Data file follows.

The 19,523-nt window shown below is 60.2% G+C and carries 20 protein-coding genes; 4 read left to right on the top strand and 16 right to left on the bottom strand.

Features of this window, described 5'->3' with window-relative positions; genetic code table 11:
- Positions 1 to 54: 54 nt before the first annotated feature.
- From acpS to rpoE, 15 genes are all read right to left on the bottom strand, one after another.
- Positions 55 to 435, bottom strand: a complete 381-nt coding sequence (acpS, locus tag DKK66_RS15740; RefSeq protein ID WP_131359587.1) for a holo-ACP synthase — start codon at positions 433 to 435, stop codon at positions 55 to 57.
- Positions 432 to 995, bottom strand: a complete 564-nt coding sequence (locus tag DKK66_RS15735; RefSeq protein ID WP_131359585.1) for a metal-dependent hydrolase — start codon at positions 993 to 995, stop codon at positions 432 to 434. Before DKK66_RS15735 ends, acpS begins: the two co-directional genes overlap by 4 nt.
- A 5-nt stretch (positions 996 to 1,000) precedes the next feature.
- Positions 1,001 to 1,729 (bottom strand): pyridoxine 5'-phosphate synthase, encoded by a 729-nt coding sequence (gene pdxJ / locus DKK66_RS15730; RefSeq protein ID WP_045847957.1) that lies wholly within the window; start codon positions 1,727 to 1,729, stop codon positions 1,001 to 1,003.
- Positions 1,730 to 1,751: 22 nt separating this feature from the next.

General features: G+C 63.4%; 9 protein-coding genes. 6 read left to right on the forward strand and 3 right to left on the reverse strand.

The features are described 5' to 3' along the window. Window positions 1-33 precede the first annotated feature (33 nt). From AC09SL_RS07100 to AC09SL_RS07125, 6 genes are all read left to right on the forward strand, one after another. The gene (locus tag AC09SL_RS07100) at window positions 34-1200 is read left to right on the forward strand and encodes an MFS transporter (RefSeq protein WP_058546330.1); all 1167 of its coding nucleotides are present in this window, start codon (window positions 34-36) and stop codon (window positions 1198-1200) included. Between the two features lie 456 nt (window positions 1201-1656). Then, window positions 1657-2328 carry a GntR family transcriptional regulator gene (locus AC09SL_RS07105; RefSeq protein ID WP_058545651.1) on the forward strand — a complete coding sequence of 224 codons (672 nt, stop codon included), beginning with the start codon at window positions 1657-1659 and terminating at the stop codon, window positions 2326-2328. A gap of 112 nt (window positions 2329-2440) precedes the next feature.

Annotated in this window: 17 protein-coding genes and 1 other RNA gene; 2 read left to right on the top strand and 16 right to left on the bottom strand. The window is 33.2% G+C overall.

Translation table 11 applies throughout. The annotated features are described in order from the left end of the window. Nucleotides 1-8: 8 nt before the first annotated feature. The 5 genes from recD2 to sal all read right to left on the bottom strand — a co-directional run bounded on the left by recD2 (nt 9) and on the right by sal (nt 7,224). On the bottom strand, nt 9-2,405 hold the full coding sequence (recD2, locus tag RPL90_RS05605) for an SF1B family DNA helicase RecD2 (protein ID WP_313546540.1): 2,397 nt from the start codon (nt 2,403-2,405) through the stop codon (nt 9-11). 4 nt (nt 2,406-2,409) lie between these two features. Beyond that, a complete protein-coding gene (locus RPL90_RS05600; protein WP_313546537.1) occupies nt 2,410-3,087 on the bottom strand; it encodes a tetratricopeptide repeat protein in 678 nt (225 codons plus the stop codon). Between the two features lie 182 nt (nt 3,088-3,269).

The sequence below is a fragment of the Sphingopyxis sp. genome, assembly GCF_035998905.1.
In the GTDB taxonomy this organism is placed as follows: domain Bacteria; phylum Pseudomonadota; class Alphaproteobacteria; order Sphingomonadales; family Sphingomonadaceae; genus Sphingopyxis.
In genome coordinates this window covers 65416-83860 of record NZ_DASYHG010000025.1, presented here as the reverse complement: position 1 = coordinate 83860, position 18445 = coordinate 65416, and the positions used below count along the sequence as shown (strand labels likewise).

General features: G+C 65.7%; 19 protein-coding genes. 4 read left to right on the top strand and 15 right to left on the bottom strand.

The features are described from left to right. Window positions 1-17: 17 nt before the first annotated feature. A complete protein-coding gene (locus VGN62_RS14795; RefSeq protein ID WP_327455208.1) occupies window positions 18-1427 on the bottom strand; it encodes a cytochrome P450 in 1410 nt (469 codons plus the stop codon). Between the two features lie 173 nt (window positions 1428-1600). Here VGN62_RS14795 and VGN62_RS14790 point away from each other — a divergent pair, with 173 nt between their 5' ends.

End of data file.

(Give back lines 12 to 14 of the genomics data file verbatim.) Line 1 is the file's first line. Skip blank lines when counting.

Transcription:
Annotated in this window: 17 protein-coding genes and 1 other RNA gene; 2 read left to right on the top strand and 16 right to left on the bottom strand. The window is 33.2% G+C overall.

Translation table 11 applies throughout. The annotated features are described in order from the left end of the window. Nucleotides 1-8: 8 nt before the first annotated feature. The 5 genes from recD2 to sal all read right to left on the bottom strand — a co-directional run bounded on the left by recD2 (nt 9) and on the right by sal (nt 7,224). On the bottom strand, nt 9-2,405 hold the full coding sequence (recD2, locus tag RPL90_RS05605) for an SF1B family DNA helicase RecD2 (protein ID WP_313546540.1): 2,397 nt from the start codon (nt 2,403-2,405) through the stop codon (nt 9-11). 4 nt (nt 2,406-2,409) lie between these two features. Beyond that, a complete protein-coding gene (locus RPL90_RS05600; protein WP_313546537.1) occupies nt 2,410-3,087 on the bottom strand; it encodes a tetratricopeptide repeat protein in 678 nt (225 codons plus the stop codon). Between the two features lie 182 nt (nt 3,088-3,269).

The sequence below is a fragment of the Sphingopyxis sp. genome, assembly GCF_035998905.1.